U.S. DEPARTMENT OF THE INTERIORBUREAU OF LAND MANAGEMENT
BLM Firefighters Prepare for Fire Season
By Sarah Beckwith, BLM Public Affairs Specialist, Wind River/Bighorn Basin District
The Eco Challenge
Neither the roar of the creek nor the symphony of the early morning bird song could muffle the murmurs of both apprehension and excitement heard throughout the camp. It was day three of the annual Bureau of Land Management (BLM) Wind River/Bighorn Basin District fire preparedness camp at Medicine Lodge State Archaeological Site and 35 seasonal firefighters awaited their instructions.
The apprehension was understandable. The previous night, a crew of firefighters had been jolted from their sleep at midnight to plan and execute the rescue of a mountain biker with a broken femur. The night before that, a hiker met an unfortunate demise and required extrication by a different crew of sleeping firefighters. Fortunately, the unlucky victims were played by BLM “actors” and the emergency situations were nothing more than fairly realistic simulations designed as team-building exercises and to prepare firefighters for possible real-life situations.
During more reasonable daylight hours, firefighters constructed hose lays to a simulated wildfire, pumped water from the creek, programmed hand-held radios with provided frequencies, and participated in map-reading and GPS exercises to further prepare themselves. This day, they tested their skills during the fire camp’s first ever “Eco Challenge”. During this timed race, fire crews competed against each other to find their way along a several mile route, stopping at unknown locations to complete various firefighting-related challenges.
At a few minutes past 8:00 a.m., Celina Stewart, working as a squad boss trainee this week, called her 7-person crew together for a briefing. Celina explained to the crew that they were expected to solve their own problems during the challenge, warned them about possible hazards (snakes, creek crossings), and distributed the GPS unit, map, and first aid kit.
“The challenge is timed so we’re looking for speed,” said seasoned firefighter Mitch Volin, “but most importantly, we’re looking for you to complete these tasks safely.” Volin, who works during the rest of the year as a special education teacher, is an experienced squad boss and was mentoring Stewart during the Eco Challenge.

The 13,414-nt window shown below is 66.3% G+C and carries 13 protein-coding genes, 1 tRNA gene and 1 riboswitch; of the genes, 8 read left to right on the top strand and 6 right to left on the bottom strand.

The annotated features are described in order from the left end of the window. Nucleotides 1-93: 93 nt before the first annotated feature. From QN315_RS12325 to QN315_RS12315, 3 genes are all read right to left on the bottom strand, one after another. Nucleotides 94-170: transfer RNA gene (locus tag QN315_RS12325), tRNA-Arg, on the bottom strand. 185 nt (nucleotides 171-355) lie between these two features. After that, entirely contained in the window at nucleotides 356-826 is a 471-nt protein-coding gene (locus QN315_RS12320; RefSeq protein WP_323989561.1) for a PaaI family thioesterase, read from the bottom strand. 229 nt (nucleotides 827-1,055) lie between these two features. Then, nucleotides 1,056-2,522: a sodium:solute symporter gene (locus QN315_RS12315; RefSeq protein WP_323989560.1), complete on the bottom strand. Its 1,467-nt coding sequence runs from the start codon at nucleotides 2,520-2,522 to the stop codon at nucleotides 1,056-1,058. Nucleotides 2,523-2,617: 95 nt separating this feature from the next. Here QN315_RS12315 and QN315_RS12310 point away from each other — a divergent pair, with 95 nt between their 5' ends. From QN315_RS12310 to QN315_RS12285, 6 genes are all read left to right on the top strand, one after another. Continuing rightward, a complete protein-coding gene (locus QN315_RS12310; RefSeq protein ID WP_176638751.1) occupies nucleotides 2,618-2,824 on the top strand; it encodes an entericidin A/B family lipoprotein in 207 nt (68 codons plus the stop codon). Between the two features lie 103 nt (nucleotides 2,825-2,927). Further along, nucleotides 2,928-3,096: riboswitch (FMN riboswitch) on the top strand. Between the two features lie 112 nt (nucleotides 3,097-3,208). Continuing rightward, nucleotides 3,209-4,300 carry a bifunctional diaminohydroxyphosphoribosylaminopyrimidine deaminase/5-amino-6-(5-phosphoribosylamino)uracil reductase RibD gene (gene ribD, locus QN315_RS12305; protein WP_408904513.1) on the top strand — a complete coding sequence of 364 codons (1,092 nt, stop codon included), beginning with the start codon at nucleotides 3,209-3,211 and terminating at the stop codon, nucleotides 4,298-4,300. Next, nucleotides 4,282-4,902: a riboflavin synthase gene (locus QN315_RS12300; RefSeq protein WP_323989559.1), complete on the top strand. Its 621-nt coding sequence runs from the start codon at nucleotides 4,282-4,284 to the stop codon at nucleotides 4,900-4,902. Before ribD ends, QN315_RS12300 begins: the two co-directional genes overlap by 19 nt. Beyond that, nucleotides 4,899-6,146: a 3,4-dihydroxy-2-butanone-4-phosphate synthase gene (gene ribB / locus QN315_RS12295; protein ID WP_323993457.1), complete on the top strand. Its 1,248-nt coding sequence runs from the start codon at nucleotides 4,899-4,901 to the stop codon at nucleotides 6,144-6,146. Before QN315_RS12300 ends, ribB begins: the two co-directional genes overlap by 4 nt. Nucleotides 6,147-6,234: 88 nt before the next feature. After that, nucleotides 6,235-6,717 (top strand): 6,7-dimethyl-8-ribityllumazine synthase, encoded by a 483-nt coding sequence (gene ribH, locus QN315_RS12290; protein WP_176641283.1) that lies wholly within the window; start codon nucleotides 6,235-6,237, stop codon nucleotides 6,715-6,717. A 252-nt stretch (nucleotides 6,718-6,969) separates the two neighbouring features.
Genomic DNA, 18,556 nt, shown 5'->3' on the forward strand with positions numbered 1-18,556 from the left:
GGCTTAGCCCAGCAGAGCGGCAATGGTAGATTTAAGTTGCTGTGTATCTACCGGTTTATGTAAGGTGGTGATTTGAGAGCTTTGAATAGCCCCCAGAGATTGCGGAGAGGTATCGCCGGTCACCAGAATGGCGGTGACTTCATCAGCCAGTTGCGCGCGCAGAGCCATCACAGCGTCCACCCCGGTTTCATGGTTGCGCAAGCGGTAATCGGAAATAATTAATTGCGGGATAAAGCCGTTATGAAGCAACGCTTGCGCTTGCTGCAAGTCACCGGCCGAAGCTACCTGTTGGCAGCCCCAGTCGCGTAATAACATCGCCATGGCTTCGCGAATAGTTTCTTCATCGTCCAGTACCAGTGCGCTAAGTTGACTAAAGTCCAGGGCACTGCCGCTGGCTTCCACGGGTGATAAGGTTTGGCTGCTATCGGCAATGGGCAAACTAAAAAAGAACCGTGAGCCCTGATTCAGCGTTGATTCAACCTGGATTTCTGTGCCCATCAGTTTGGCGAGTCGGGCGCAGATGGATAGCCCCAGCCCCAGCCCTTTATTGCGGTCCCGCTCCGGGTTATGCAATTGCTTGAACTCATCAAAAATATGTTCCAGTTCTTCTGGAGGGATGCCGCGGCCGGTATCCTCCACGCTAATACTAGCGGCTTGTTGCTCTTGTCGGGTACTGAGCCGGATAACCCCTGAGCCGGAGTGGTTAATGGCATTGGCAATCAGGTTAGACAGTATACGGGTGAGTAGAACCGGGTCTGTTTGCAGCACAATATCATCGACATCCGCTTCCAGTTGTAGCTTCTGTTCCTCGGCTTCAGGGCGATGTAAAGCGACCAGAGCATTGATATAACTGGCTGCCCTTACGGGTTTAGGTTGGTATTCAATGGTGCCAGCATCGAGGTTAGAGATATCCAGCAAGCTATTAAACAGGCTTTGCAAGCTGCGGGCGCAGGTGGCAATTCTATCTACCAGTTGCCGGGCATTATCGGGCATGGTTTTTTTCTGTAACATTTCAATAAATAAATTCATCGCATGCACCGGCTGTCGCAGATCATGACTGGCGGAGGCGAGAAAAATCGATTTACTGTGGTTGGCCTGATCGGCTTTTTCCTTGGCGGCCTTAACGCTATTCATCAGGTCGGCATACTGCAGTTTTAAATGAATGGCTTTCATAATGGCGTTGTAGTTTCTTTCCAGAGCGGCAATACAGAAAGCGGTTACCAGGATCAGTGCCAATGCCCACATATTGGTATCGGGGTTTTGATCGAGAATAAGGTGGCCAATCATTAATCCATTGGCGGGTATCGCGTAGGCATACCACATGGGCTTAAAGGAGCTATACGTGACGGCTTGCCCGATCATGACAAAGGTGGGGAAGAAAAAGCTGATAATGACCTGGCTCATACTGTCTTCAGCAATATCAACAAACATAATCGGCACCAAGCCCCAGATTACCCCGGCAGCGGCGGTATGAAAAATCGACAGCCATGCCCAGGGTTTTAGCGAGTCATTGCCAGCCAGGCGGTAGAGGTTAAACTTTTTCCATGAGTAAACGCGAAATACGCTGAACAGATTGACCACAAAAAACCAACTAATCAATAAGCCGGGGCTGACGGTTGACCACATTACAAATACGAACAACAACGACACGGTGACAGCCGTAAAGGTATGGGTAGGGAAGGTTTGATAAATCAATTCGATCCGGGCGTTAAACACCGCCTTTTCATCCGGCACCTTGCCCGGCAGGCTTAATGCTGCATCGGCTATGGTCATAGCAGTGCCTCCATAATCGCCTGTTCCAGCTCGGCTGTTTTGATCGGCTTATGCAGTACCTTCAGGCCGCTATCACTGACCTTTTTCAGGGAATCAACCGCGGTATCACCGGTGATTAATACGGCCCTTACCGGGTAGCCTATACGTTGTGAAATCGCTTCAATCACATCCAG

After a mile or so of hiking and a chilly, high-water creek crossing, the firefighters were relieved to find that the first challenge was merely a series of trivia questions. They should not have been. Fuels Crew Superintendent Andy Rothleutner fired off a series of fire history questions ranging from easy to pretty darn difficult. There were some hits (Justin Wolf easily answered a question about a certain fire-preventing celebrity bear) and some misses (The questions were tough! Test your own knowledge at the end of this article). Finally, points were awarded and Rothleutner provided the crew with the next set of GPS coordinates.
The location of the next challenge led the crew across yet another chilly creek crossing, straight up the side of a steep ridge and down the other side. Engine Captain Heath Morgan was waiting with a wildfire scenario that required the crew to deploy its fire shelters. Shelter deployment is something firefighters hope to never have to do, but practicing for this unlikely event is a critical part of wildfire preparedness.
Morgan told the crew the location of the fire and what direction it was heading. The firefighters had to run up a hill to a safe place where they could deploy their shelters. “I wanted to make them tired first because if this had been a real fire,” he explained, “the crew would be tired from running. Having them deploy while tired and out of breath made it a more realistic situation.” Morgan was impressed that everyone performed well, even the eight “rookies” who had yet to take the weeklong S-130/S-190 classes - the basic wildland fire training courses required of all firefighters before they can work on the firelines.